Digital in the music industry is extremely successful, adaptable and importantly easily accessible to consumers, but it does mean the decline of analogue music. The closure of Sound City saw the original soundboard being removed due to the fact the studio was no longer being used as musicians are choosing digital recordings. With analogue, artists are expected to practice before recording allowing a raw sound which encompasses the personality and emotion behind each song and delivers true talent. Many artists today are choosing the easy option of digital where no practice is necessary and if you can’t sing that well then it isn’t an issue – auto-tune will fix all your bum notes.
Scottish singer-songwriter, Gary McDowell
For the unknown musician, digital can be seen as a guiding light and helping hand whilst staying true to their original musical talent. Singer-songwriter Gary McDowell, from Greenock, explains that changes in the music industry can help the independent artist because it let’s artists get music out there, with YouTube helping him get 500 views on a song he uploads. Therefore decline of analogue recording has actually helped many artists like McDowell when releasing music. He said: “Five years ago I could only sing songs when playing in bars and giving out free CD’s and there would only be only one guy taking a CD since nobody wants to carry something about with them.” The introduction of digital downloads means independent artists have the opportunity to make their names known.
The appeal of going out to the shops to buy an album is decreasing, leading to the closures of many music shops, due to the increase of digital downloading. Although this is a negative outcome for the traditional musical purchase, acts like McDowell see the benefits that digital purchases can have on their careers. He said: “For independent artists it’s like a needle in a haystack. If it was me in the 60’s all it would take is one lucky shot but now your lucky shot is with producers taking notice in your live acts and finding you on YouTube and Facebook to see what you sound like.”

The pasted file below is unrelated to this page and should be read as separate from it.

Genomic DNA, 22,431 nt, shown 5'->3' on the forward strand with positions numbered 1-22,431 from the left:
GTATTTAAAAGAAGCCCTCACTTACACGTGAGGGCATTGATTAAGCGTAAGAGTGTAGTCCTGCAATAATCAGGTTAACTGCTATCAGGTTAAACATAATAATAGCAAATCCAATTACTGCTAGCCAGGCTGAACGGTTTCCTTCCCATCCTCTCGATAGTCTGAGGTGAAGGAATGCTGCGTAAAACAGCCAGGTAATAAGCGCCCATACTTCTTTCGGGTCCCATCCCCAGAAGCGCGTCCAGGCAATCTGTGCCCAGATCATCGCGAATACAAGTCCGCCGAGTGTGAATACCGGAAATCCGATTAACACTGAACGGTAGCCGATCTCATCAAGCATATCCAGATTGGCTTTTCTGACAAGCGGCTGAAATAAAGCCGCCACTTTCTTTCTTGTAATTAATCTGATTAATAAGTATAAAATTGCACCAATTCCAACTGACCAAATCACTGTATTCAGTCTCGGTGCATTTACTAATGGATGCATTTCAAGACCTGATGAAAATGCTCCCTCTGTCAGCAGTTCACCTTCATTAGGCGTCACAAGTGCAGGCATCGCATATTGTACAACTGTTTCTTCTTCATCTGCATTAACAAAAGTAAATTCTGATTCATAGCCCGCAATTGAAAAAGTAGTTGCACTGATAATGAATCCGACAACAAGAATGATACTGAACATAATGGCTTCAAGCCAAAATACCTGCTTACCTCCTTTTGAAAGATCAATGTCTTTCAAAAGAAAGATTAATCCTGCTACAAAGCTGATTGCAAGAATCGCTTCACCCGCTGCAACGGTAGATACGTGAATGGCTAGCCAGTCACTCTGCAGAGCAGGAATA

However, Sound City Players have taken the traditional approach in recording their album, Real to Reel, with the help of the Neve soundboard taken from the original studios and purchased by Grohl after the closure of Sound City. Recording with the old equipment cements the idea of analogue versus digital in a poetic way, each member of Sound City Players has a connection to the studio and the soundboard as it changed their lives – especially each member of Nirvana – and allowed them to be the raw, talented musicians they wanted to be. Talent which flows through the documentary awarded Grohl’s directorial début a spot at this years acclaimed Sundance Film Festival.
Follow Gary McDowell on Twitter @GaryMcDMusic or search him on YouTube